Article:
Let me give you a little phase state physics, it might show you what's happening here. If you have a big glass full of ice, and pour water over it, you have ice water. The ice water is 0 degrees Centigrade, and so is the ice, but they're in different phases, solid and liquid. It takes 1 calorie of energy to raise the temperature of liquid water by 1 degree C. But it takes 80 calories to turn ice into water at 0C. Now the interesting thing here is that in our glass of icewater, which starts out with all the water at 0C, all the water will stay at exactly 0C until the last bit of ice is melted, then it starts to warm to room temperature.

Sort of like this, you want your food to thaw, but not get warm. It is a food safety issue. The whole cut of meat will arrive at 0C unfrozen at the same time, parts of it won't be thawed and exposed to higher temps while other bits are still frozen. This is why you don't leave meat out on a countertop to thaw, you thaw it in the fridge, so it none of the meat gets warm enough to let bacteria grow, while other bits are still cold. All of the meat warms only to 4 degrees C (typical fridge temp). This thawing happens more slowly in a fridge since air is a poor conductor of heat.

That's another reason you don't lay meat on a countertop or an iron skillet or whatever. While metal conducts heat readily, air does not. Your frozen meat is unlikely to have much contact with a heat conducting surface. When an item is submerged in water, all of its surface is in direct contact with a heat conducting medium.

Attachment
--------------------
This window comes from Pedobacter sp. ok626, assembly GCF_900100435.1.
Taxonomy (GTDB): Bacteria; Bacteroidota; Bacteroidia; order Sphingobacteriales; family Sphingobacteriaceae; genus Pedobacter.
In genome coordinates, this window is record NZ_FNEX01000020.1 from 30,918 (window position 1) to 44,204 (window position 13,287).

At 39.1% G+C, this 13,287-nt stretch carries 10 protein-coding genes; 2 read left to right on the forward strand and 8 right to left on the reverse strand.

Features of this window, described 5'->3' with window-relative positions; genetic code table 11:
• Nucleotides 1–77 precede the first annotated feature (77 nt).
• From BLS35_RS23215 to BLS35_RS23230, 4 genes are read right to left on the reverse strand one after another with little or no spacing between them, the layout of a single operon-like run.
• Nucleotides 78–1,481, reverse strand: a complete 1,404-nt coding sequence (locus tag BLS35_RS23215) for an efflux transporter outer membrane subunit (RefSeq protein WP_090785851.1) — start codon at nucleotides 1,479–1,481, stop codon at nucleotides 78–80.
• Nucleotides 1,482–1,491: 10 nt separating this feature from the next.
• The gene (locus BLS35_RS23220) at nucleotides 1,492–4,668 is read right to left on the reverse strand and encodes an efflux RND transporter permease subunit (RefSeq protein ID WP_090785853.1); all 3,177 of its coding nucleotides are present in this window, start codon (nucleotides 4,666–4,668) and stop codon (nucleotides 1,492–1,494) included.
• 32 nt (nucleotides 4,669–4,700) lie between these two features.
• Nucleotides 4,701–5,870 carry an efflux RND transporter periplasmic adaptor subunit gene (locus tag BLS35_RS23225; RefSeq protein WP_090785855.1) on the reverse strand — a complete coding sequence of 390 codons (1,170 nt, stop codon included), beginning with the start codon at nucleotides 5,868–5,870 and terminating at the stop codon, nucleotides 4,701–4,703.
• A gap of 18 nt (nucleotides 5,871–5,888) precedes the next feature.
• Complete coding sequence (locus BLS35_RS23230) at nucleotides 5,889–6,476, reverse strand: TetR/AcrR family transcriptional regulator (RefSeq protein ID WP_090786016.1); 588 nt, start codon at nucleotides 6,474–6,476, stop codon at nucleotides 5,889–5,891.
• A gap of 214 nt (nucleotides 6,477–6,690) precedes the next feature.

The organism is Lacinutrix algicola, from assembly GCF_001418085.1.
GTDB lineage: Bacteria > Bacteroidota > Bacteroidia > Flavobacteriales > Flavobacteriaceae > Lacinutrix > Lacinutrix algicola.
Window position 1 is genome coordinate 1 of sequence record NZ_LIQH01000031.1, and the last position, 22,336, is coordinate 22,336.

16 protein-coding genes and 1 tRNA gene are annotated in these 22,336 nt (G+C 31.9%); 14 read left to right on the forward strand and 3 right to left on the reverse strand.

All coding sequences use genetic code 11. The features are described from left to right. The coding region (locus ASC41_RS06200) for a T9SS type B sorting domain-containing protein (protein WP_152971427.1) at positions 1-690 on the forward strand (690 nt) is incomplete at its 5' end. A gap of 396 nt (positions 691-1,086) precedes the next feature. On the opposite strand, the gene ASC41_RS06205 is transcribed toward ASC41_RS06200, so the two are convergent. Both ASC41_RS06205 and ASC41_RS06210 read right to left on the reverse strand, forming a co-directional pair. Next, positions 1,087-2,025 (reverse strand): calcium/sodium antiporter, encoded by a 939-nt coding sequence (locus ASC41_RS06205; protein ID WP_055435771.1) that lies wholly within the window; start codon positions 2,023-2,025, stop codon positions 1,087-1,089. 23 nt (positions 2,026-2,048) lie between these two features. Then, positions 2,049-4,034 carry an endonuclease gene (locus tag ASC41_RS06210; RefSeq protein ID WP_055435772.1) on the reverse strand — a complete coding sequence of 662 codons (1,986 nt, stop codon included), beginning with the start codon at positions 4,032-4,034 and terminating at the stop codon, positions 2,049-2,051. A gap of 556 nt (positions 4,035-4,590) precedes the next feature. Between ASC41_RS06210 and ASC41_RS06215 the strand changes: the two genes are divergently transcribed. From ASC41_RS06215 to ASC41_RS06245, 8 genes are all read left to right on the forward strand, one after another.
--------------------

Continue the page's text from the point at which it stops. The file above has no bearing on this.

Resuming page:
Sorry to get into such detail. My grandfather was a meat inspector and researcher at the USDA and this was one of his research subjects: frozen meat. This isn't just food safety, the entire agricultural economy of meat depends on maintaining the proper temperature from the time it's slaughtered until it's consumed.
posted by charlie don't surf at 9:03 AM on May 24, 2012 [7 favorites]


Always remember to brine the chicken.
posted by hot_monster at 9:31 AM on May 24, 2012


Re: How to dry-age steak video - dehydrating herbs , at least my herbs, isn't as easy as one may think. Takes quite some time and quite some wind - some of my stuff just got some kind of mold (?) on it..and that's herb. Imagine doing that with MEAT. Mh...not safe I guess.
posted by elpapacito at 9:39 AM on May 24, 2012


Indeed, elpapacito. Given that dry ageing usually takes between two and four weeks, is typically done with half carcasses or whole cuts, and involves final trimming of the outer layer to remove bacterial and fungal growth, I'm not wholly convinced about the efficacy or safety of fridge ageing. I've also heard butchers laughing scornfully at the idea of it (although I suppose they have a vested interest in donning so).
posted by howfar at 9:56 AM on May 24, 2012


*doing so
posted by howfar at 9:56 AM on May 24, 2012


The reason you want to do it this way is so it does not get warm enough to let bacteria grow, it stays colder than with running tap water. It stays closer to freezing right up until it thaws.

Yes, but any blood and bacteria frozen on the surface of the meat (plus any bacteria on your hands and in your sink) are free to diffuse into the water and sit at a higher temp while the meat is thawing. Flowing water reduces the amount of bacteria in contact with the surface of the thawing meat by flushing it away. You're right about the thermodynamics of thawing meat, but clean flowing water makes the process safer.
posted by peeedro at 10:13 AM on May 24, 2012


peeedro, this is all taking place inside an impermeable plastic bag, you're not actually dunking unwrapped meat into water. Clean flowing water won't make this process any safer.
posted by charlie don't surf at 10:49 AM on May 24, 2012


It takes 1 calorie of energy to raise the temperature of 1 gram (1 mL) of liquid water by 1 degree C.